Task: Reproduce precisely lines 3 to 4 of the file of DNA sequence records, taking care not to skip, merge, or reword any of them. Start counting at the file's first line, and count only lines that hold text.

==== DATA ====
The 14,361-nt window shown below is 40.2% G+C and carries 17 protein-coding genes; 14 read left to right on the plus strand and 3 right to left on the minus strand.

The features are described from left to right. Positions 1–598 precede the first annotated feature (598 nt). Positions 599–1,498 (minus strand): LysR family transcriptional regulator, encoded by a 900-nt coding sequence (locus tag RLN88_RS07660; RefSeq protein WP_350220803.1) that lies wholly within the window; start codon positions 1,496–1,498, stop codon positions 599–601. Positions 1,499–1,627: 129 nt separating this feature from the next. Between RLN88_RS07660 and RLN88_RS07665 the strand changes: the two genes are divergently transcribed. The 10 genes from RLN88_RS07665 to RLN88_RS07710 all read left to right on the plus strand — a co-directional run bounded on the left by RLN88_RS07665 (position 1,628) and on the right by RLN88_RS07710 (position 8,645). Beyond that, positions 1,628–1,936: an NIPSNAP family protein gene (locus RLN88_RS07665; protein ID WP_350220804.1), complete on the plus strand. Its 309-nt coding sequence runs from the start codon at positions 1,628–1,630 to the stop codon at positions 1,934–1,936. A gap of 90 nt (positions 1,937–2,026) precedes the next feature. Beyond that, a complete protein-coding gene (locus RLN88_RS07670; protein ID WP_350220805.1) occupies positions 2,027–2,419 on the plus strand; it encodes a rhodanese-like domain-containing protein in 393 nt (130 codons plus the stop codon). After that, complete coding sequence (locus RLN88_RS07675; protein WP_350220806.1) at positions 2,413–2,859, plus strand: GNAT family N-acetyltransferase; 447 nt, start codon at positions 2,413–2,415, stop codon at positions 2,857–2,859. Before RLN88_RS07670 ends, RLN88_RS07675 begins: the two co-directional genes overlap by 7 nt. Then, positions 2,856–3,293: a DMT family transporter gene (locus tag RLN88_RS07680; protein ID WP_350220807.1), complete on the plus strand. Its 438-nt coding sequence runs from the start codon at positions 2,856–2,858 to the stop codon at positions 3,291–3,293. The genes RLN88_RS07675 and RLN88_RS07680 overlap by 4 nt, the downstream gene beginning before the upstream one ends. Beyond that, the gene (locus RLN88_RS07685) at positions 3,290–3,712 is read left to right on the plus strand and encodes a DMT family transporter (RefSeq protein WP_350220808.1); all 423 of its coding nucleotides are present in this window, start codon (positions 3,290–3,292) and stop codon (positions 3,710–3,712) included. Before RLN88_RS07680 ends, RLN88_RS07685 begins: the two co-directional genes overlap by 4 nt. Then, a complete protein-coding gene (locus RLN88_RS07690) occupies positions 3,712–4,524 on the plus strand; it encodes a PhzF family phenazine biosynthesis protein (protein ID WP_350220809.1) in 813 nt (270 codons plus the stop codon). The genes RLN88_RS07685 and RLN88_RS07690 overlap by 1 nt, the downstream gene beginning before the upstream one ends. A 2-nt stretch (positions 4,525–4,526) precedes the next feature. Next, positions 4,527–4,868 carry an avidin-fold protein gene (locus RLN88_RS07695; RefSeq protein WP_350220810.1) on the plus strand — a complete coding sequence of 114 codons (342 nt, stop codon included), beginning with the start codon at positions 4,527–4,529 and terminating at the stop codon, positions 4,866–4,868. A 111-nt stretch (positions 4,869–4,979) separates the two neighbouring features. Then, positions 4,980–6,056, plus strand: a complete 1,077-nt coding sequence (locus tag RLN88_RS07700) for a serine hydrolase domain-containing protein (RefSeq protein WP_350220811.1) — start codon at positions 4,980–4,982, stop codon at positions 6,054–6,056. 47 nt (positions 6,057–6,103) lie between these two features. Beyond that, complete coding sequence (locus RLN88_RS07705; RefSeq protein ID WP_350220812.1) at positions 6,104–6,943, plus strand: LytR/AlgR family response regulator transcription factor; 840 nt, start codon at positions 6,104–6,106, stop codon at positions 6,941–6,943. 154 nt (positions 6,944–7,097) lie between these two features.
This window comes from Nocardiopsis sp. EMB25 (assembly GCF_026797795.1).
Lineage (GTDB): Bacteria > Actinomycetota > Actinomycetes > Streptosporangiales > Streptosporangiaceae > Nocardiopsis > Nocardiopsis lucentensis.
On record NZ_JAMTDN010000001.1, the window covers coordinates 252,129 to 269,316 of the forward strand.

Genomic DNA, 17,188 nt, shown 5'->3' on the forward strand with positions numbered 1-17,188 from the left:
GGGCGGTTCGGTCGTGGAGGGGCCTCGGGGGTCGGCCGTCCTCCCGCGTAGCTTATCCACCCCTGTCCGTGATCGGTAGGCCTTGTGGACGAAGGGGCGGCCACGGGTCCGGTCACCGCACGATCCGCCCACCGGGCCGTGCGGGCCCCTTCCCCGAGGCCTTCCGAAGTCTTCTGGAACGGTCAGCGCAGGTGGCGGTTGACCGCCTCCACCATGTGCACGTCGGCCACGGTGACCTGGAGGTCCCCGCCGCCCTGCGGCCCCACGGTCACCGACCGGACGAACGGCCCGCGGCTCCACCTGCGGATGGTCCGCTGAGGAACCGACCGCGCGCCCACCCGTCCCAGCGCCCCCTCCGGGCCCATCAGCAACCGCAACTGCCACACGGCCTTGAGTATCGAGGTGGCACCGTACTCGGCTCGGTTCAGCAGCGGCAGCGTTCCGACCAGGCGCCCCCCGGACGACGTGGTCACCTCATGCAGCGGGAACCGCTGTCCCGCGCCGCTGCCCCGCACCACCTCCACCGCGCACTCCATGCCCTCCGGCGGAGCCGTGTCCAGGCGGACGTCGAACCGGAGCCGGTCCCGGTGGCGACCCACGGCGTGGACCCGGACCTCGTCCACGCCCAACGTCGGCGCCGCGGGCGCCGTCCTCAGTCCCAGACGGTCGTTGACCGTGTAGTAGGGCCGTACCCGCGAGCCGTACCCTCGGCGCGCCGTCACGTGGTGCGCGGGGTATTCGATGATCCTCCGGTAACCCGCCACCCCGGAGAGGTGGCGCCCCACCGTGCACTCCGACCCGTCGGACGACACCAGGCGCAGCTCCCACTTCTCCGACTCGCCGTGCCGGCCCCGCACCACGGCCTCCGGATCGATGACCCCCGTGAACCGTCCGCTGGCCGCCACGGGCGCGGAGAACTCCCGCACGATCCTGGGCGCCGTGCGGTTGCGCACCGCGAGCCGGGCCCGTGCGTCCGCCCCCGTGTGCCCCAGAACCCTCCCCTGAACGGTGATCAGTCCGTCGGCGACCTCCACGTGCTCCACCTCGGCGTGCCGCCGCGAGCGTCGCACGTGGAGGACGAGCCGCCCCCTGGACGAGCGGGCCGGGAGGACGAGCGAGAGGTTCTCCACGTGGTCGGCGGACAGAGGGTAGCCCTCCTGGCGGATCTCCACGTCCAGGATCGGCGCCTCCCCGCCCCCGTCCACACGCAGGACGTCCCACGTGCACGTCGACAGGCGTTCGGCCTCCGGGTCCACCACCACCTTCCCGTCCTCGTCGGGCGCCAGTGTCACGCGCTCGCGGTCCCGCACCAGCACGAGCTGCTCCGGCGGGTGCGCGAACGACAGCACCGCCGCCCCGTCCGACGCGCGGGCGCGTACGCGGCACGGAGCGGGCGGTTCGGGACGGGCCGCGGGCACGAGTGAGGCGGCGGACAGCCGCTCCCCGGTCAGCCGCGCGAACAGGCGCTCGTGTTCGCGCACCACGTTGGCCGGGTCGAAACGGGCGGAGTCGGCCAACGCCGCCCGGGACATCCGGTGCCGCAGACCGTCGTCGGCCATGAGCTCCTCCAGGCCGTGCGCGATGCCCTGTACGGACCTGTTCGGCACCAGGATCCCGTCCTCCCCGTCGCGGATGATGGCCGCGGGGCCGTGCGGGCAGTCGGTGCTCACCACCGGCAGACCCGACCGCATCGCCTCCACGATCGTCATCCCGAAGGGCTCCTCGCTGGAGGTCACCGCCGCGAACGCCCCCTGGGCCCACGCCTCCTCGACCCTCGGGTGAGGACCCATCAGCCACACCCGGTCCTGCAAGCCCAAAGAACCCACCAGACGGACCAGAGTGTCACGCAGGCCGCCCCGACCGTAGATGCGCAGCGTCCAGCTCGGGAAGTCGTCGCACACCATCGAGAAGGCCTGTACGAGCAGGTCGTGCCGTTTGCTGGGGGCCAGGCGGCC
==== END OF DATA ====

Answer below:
This window comes from Nocardiopsis sp. EMB25 (assembly GCF_026797795.1).
Lineage (GTDB): Bacteria > Actinomycetota > Actinomycetes > Streptosporangiales > Streptosporangiaceae > Nocardiopsis > Nocardiopsis lucentensis.